There have long been shows and movies purporting to be about the experience of being a military family, a military spouse, a military member during wartime. I think that at this particular junction in time, with such a historically low number of Americans with actual ties to the military and yet everyone having an opinion about the history we are writing, there is probably more interest than usual at looking into "what it is like."
I know I get questions all the time. What is it like... to be alone for months at a time? What is it like... to be pregnant while your husband is gone. What is it like... to live on base and hear the National Anthem every night? What is it like...
And then there is the flip side to the "what is it like" question, "I saw on TV..." Yep, that's right. On TV. Without a whole heck of a lot of input from people who actually live the life and with extra drama thrown in for ratings.
So, I have decided to put together my own outline for a show that offers a REAL look at the military family experience. My first rule: lose the beatifully tousled hair and kicky outfits. And NO MAKE UP.
Opening Scene: I am making breakfast. I have not showered yet, my hair is tangled and I'm still wearing pajamas. I'm not wearing a bra. There are still dinner dishes in the sink, and the breakfast I'm actually making is cold cereal. My children are not yet dressed, and there are several boogery noses.
Daughter #2: Mom, I feel sick.
Me: How sick?
Daughter #2: pukes on table.
Next Scene: I am driving four children to three different events by myself because my husband is gone. I still have not showered, and I have a hat covering my hair. I am, however, wearing a bra. When I drop off the child who belongs at the second stop, I have an encounter with the Team Mother.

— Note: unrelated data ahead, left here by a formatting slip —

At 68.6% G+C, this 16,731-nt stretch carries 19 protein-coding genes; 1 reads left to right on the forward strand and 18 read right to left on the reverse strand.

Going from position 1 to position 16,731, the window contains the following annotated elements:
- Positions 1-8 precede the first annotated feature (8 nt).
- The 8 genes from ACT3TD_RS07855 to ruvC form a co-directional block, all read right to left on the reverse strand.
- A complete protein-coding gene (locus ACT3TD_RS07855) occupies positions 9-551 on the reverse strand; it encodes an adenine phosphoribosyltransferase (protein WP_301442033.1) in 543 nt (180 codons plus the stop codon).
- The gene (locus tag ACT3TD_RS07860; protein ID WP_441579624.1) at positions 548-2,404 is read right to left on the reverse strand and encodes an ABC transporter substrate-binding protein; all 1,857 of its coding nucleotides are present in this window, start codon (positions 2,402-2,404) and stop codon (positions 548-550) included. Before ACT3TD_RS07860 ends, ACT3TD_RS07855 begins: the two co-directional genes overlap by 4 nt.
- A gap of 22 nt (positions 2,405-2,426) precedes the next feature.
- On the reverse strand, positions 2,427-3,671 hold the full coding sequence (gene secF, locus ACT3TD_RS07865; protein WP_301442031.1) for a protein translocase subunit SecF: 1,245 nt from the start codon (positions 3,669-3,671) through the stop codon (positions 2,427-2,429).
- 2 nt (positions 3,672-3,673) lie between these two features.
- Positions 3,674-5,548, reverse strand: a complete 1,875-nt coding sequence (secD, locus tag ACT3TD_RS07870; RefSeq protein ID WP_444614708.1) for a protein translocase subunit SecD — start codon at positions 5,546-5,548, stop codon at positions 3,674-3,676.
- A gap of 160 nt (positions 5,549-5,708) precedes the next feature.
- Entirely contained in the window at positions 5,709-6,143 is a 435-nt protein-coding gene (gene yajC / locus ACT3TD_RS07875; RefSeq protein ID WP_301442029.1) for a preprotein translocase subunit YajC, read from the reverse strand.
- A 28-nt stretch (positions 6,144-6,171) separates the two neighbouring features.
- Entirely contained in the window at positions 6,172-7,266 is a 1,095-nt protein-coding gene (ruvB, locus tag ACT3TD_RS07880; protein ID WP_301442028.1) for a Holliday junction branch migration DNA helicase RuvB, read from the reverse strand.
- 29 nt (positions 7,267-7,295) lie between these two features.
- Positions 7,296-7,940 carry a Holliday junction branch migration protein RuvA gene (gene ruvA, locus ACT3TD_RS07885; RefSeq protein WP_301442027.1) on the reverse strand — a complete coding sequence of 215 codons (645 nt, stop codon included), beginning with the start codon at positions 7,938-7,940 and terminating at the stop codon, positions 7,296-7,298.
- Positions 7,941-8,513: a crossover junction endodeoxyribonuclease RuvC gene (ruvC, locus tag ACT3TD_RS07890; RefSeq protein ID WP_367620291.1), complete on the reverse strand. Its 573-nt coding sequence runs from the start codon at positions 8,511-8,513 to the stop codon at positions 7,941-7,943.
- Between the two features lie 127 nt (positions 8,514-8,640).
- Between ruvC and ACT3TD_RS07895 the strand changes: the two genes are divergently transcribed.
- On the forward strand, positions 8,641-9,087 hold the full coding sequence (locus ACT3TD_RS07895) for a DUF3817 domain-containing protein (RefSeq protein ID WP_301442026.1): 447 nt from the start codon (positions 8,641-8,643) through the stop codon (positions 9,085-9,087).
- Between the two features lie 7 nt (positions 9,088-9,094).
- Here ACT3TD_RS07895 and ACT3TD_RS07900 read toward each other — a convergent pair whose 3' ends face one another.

Team Mother: Did you know that today was your snack day?
Me: Yes, of course I did (lying through my teeth). I am going to pick up some oranges and Hi C right now!
Team Mother: Oh, you always have it so together! I don't know how you do it! I'm looking forward to snack time!
Me: Mentally adds a stop at the grocery store to the list of things I need to do before picking the rest of the children up.
Next Scene: The children and I are late for church. We are driving down the street at top speed when my cell phone rings. One glance at the number and we pull over in a screech of tires and answer the phone breathlessly.
Me: HONEY! IS THAT YOU???
Husband: [crackle crackle] Sweetie! I [crackle crackle] everyone! [crackle crackle crackle]
Me: We miss you, too, Sweetie!
Kids in Background: [chanting] Daddy! Daddy! Daddy!
Me: How are you holding up, Baby?
Husband: What? [crackle] can't [crackle] you!
Me: HOW ARE YOU HOLDING UP?
This goes on for twenty minutes until the time is up. The kids and I get back on the road to church and strategically plan our entrance to coincide with the general mayhem at Communion.
Next Scene: Naked children who are supposed to be in the bath tub are running through the house. A box of mac and cheese is prominently displayed on the counter, and a pile of laundry is sitting next to the washing machine. It is obviously very stinky.
Me: I HAVE HAD IT! EVERYONE GOES TO BED, NOW!
Kids: [whining] No, Mom! No! We'll stop! I want to watch The Wiggles! I am still hungry! I want some water! Can I take my bath now? I want a story!
Next Scene: I am lying on the couch, sprawled out. The TV News is on, but I'm not watching it. The phone rings - but a quick check of the caller ID shows it is not hubby. I toss the phone across the room. Off set the washing machine can be heard making strange banging noises, and a sudden rush of soapy water flows into the living room...
This would simply be Episode One. Of course, there would be a few more exciting episodes, and the season finale would be The Homecoming.
Yeah, I'm pretty sure the ratings would bite. That's probably why the shows that actually make it to TV seem so unreal to me - they actually have to do something to keep people watching.